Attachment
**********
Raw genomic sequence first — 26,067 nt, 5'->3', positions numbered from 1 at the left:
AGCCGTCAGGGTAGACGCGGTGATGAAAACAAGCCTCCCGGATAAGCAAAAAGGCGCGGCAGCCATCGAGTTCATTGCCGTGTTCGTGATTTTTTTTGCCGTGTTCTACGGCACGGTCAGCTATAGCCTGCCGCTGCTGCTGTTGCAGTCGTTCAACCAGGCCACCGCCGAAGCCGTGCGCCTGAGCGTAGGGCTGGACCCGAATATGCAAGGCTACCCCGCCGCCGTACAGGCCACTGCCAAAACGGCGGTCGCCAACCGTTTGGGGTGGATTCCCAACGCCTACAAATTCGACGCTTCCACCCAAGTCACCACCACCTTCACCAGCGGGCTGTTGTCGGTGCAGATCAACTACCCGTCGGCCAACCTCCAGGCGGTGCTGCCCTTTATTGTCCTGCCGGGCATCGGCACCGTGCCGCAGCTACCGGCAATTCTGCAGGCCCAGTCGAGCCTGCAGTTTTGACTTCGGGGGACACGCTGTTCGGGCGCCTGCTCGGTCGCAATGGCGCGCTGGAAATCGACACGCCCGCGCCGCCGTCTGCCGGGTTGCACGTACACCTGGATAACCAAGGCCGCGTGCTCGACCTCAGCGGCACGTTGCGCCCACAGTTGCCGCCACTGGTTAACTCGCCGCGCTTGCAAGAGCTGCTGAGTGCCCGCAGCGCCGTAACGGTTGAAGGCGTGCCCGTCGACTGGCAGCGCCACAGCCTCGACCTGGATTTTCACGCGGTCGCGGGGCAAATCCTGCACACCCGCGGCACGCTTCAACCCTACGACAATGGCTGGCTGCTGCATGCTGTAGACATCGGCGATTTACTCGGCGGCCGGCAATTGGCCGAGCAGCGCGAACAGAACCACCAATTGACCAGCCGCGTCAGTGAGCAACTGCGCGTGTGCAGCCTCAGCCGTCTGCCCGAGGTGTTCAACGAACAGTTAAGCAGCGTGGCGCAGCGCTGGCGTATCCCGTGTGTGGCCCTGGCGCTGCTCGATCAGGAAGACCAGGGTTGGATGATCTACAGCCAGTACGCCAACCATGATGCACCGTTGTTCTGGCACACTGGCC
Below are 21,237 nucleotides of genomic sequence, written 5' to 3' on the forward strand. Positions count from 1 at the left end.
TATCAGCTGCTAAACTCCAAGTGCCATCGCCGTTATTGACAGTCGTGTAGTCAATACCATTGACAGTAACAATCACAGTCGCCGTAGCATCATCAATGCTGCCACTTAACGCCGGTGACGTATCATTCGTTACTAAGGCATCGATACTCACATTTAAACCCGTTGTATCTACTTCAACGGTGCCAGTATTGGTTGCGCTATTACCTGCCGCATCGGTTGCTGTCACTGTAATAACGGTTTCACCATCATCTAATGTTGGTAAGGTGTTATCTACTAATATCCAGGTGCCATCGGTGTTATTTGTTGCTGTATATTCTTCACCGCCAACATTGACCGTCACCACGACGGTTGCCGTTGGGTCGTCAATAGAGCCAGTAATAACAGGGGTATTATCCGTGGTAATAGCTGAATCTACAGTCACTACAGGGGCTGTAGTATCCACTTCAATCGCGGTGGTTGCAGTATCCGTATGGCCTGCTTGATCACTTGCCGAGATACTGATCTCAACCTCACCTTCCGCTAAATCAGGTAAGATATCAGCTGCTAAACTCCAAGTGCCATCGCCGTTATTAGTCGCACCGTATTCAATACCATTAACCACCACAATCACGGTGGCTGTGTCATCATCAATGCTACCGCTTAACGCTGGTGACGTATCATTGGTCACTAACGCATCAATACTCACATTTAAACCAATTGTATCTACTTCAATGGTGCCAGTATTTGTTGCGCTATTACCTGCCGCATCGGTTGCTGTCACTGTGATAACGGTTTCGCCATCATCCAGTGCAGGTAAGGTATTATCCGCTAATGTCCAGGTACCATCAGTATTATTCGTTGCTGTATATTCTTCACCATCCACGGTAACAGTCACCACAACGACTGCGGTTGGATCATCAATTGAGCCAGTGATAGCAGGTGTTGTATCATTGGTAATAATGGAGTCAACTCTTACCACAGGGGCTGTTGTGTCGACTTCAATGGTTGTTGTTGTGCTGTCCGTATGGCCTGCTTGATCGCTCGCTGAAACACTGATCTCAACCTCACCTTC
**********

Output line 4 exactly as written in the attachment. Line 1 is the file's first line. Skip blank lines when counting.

TATCAGCTGCTAAACTCCAAGTGCCATCGCCGTTATTGACAGTCGTGTAGTCAATACCATTGACAGTAACAATCACAGTCGCCGTAGCATCATCAATGCTGCCACTTAACGCCGGTGACGTATCATTCGTTACTAAGGCATCGATACTCACATTTAAACCCGTTGTATCTACTTCAACGGTGCCAGTATTGGTTGCGCTATTACCTGCCGCATCGGTTGCTGTCACTGTAATAACGGTTTCACCATCATCTAATGTTGGTAAGGTGTTATCTACTAATATCCAGGTGCCATCGGTGTTATTTGTTGCTGTATATTCTTCACCGCCAACATTGACCGTCACCACGACGGTTGCCGTTGGGTCGTCAATAGAGCCAGTAATAACAGGGGTATTATCCGTGGTAATAGCTGAATCTACAGTCACTACAGGGGCTGTAGTATCCACTTCAATCGCGGTGGTTGCAGTATCCGTATGGCCTGCTTGATCACTTGCCGAGATACTGATCTCAACCTCACCTTCCGCTAAATCAGGTAAGATATCAGCTGCTAAACTCCAAGTGCCATCGCCGTTATTAGTCGCACCGTATTCAATACCATTAACCACCACAATCACGGTGGCTGTGTCATCATCAATGCTACCGCTTAACGCTGGTGACGTATCATTGGTCACTAACGCATCAATACTCACATTTAAACCAATTGTATCTACTTCAATGGTGCCAGTATTTGTTGCGCTATTACCTGCCGCATCGGTTGCTGTCACTGTGATAACGGTTTCGCCATCATCCAGTGCAGGTAAGGTATTATCCGCTAATGTCCAGGTACCATCAGTATTATTCGTTGCTGTATATTCTTCACCATCCACGGTAACAGTCACCACAACGACTGCGGTTGGATCATCAATTGAGCCAGTGATAGCAGGTGTTGTATCATTGGTAATAATGGAGTCAACTCTTACCACAGGGGCTGTTGTGTCGACTTCAATGGTTGTTGTTGTGCTGTCCGTATGGCCTGCTTGATCGCTCGCTGAAACACTGATCTCAACCTCACCTTC